Funny, Isn’t It?

Jeanne Charters

As I’ve told you on previous pages, I volunteer at one of the local hospitals every Wednesday afternoon. Whenever I get a call to discharge a patient from the tenth floor, I rush to grab the most comfortable wheelchair and plaster on my perkiest smile, no matter what my mood of the day might be.

That’s because ten is oncology, the cancer-treatment floor, and I figure no matter what problems I’m facing, this patient is probably experiencing something worse.

For the most part, oncology patients are the best-natured folks in the hospital. Don’t know how they do it, but they manage to pull it off 98% of the time. That’s pretty inspiring for someone of my black-Irish nature, who sometimes grouses at even minor inconveniences.

Correction: I don’t grouse that much. Just occasionally, on really-bad-hair days.

In my condo, I have what is called an atrium. It’s a mini greenhouse in which plants and flowers grow—even for folks like me with zero green on their thumbs. I love this space and care for it religiously.

In my tending to oncology patients and my plants, something has occurred to me. Sweet fauna and sweet flora get better treatment than miscreants.
Case in point, fauna: Recently, I was called to do a discharge for a woman in Oncology. I wrestled the comfiest wheelchair away from another volunteer and took off. When I got to the room, the woman looked healthy enough but really gnarly. My greeting was met with a mini-snarl. She didn’t like the wheelchair—didn’t like the process of discharge—and, clearly, didn’t like me.

When I called the room in for cleaning, a standard procedure at discharge, she protested, though it took seconds. When a nurse entered the room, the patient apologized to her for having been difficult. Nice, I thought, but probably a bit late. As I wheeled her toward the elevator, she mumbled something under her breath.

I explained that my hearing is poor and that I couldn’t understand what she had said. I got a disgusted eye-roll. So, she kept mumbling and I kept pushing, hoping none of her murmurs were more than grumbles.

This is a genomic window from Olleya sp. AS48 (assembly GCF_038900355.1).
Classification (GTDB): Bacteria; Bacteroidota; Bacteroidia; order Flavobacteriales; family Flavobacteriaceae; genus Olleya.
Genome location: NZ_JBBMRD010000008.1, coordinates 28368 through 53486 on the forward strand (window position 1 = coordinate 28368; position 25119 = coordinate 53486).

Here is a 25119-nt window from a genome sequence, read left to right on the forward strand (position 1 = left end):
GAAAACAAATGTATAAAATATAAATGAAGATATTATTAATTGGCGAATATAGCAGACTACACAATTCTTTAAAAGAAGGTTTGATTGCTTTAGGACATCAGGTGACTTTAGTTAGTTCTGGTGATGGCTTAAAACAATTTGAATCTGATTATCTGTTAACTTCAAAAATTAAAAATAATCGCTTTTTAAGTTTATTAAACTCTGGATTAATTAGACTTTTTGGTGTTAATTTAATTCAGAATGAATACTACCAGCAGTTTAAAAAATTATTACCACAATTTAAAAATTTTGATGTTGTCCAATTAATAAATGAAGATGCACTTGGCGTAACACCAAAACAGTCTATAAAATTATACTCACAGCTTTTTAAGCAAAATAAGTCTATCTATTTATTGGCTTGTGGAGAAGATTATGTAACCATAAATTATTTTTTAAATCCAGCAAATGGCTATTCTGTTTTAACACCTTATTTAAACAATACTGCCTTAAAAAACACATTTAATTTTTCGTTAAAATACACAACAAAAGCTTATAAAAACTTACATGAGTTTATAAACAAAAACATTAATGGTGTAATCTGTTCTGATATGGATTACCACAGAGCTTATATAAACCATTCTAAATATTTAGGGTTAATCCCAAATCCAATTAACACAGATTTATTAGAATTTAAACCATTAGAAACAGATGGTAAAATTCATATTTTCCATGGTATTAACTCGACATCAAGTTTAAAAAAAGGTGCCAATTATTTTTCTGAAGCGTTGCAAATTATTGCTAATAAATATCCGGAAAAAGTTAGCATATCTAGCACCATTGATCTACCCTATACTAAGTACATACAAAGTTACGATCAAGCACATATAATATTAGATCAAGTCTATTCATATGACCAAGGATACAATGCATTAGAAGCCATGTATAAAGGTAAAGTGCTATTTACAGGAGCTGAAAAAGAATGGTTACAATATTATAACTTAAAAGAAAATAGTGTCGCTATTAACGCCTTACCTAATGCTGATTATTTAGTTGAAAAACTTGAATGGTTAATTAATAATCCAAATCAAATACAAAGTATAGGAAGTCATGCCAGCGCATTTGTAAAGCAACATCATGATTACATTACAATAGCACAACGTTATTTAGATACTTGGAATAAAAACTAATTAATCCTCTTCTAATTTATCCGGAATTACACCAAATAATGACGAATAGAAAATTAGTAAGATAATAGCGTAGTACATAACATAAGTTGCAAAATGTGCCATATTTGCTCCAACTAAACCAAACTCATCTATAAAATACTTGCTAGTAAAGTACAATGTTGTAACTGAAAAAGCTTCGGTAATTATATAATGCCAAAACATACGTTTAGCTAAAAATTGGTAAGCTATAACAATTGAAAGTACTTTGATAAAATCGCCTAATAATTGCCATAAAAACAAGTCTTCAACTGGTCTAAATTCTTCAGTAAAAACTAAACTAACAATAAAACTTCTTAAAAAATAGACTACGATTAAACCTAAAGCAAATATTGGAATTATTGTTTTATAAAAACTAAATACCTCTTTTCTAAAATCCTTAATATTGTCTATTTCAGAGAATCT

Case in point, flora: In my atrium, there was a plant which acted exactly the same as this woman. I watered it, fed it, talked to it, and tried to restore it to blooming health. It just sat there, sullen and browning, week after week, cluttering up the floor with dropped leaves. I really wanted to save this plant, but nothing I did resulted in any positive response

Finally, I had no choice but to replace it with a ten-dollar wandering Jew from a discount store. I felt really bad throwing out the withered brown plant and think it even shot me a dirty look before I put the lid down on the trash can.

However, my new plant loves me to pieces. All I do is water it once a week and it practically wraps itself in gratitude around my fingers. It grows like crazy and is now even showing me some beautiful purple leaves mixed in with the green.

Quite simply, this new plant appreciates me, clumsy, imperfect gardener that I am, because it knows I’m trying.

Back to the lady in the hospital: When I finally got her to the front door, a surly man pulled a car up to take her home. She looked up at me and said, “You must be a saint to put up with people like me.”

I laughed. “Trust me. I am anything but a saint. I’m just doing my job because the pay’s so good.” I think she missed the irony of the fact that I’m a volunteer.
As the two of them drove off, I mused how much more pleasant her stay in the hospital could have been, in spite of her illness, had she been just a bit sweeter, more appreciative, more giving.

My next discharge was also from the tenth floor. It was a former nurse in her seventies who told me she has stage-four ovarian cancer and has told her doctor to discontinue treatment. When I offered my sympathy, she laughed. “Oh honey, I’ve had a great life, and I’m ready to discover what the next adventure is all about.” She chattered all the way to the front of the hospital where she was met by a smiling woman, clearly happy to take her home.
She hugged me when I put her in the car, and her smile lit up my world.

I am not a Pollyanna by any stretch, but those observations of fauna and flora incidents have taught me the wisdom of appreciation. I mean really, from a purely selfish standpoint, you’re gonna get treated better if you’re nice to people. Just nice. Is that so hard?
That old song, Put on a Happy Face, might just be pretty profound music. Funny, isn’t it?


Jeanne Charters is a writer, wife, mother, grandmother, and happy faux-Southern-lady since moving to Western North Carolina nine years ago from New York. Her book funny, isn’t it? is a collection of her favorite columns, and makes a great gift of laughter for you or a friend. The book is available at Malapropos, Mountain Made Book Store in the Grove Arcade, or at Jeanne recently completed her second novel, and resides in Asheville with her husband, Matt Restivo. Contact her at

Jeanne Charters
Written by Jeanne Charters